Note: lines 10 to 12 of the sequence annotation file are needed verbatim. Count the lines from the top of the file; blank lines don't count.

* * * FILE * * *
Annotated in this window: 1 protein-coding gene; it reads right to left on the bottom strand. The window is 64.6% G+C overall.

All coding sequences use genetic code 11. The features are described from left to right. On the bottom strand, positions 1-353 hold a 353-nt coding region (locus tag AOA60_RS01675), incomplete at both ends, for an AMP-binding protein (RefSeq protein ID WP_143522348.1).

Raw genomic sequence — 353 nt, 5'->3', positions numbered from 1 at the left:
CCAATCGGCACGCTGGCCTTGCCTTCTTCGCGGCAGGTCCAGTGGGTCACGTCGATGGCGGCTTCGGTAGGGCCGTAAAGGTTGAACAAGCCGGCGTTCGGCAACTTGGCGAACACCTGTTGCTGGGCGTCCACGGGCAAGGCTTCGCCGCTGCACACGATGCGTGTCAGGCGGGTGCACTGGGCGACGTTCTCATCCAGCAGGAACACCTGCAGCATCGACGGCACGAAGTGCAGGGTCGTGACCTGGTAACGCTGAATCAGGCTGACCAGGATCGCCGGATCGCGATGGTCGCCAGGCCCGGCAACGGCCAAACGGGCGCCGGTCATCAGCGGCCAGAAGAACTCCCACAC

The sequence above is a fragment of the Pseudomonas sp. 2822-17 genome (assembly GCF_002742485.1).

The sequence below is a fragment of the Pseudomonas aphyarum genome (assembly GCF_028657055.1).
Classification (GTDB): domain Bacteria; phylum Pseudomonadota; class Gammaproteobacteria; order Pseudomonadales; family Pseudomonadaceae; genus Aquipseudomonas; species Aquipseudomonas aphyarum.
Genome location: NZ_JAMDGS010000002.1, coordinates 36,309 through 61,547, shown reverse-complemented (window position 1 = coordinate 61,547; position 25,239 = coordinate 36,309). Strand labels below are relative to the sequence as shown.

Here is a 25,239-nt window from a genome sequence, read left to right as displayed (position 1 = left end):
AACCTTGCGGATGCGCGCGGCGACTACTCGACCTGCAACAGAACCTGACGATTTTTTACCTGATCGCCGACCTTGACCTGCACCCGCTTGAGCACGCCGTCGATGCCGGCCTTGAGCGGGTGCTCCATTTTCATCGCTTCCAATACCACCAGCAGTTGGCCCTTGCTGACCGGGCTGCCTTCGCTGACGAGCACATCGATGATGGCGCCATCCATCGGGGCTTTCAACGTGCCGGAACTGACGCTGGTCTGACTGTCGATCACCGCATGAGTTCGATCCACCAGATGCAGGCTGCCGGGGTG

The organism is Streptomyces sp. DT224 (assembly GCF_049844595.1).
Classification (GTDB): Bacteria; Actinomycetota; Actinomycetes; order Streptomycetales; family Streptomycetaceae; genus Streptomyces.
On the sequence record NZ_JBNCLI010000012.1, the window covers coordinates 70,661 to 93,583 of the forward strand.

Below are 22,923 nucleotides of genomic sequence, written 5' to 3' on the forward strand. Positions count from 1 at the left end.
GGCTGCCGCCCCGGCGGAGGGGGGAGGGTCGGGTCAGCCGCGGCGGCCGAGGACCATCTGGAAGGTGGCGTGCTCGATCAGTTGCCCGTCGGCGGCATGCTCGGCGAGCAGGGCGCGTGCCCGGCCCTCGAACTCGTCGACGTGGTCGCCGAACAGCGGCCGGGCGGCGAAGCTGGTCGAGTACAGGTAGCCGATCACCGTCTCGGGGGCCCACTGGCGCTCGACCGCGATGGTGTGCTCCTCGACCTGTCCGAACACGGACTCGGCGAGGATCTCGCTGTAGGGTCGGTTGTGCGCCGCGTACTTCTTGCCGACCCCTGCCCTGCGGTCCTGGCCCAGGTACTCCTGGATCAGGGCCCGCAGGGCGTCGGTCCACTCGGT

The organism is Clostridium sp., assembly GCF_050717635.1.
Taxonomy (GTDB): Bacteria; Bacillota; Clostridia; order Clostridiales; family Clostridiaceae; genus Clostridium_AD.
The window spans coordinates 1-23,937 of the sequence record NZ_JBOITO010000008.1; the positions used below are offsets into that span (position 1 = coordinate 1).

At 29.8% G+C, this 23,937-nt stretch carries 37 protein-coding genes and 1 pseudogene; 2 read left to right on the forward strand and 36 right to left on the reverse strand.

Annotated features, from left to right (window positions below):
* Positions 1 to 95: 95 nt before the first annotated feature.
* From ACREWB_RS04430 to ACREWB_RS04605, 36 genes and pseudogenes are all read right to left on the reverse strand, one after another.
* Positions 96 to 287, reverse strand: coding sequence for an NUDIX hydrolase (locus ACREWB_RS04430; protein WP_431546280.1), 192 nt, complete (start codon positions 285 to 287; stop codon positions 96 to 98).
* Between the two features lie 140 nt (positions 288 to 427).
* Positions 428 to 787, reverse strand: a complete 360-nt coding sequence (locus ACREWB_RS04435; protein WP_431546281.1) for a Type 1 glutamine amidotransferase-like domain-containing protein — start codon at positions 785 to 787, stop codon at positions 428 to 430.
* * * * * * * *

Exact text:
AACCTTGCGGATGCGCGCGGCGACTACTCGACCTGCAACAGAACCTGACGATTTTTTACCTGATCGCCGACCTTGACCTGCACCCGCTTGAGCACGCCGTCGATGCCGGCCTTGAGCGGGTGCTCCATTTTCATCGCTTCCAATACCACCAGCAGTTGGCCCTTGCTGACCGGGCTGCCTTCGCTGACGAGCACATCGATGATGGCGCCATCCATCGGGGCTTTCAACGTGCCGGAACTGACGCTGGTCTGACTGTCGATCACCGCATGAGTTCGATCCACCAGATGCAGGCTGCCGGGGTG

The organism is Streptomyces sp. DT224 (assembly GCF_049844595.1).
Classification (GTDB): Bacteria; Actinomycetota; Actinomycetes; order Streptomycetales; family Streptomycetaceae; genus Streptomyces.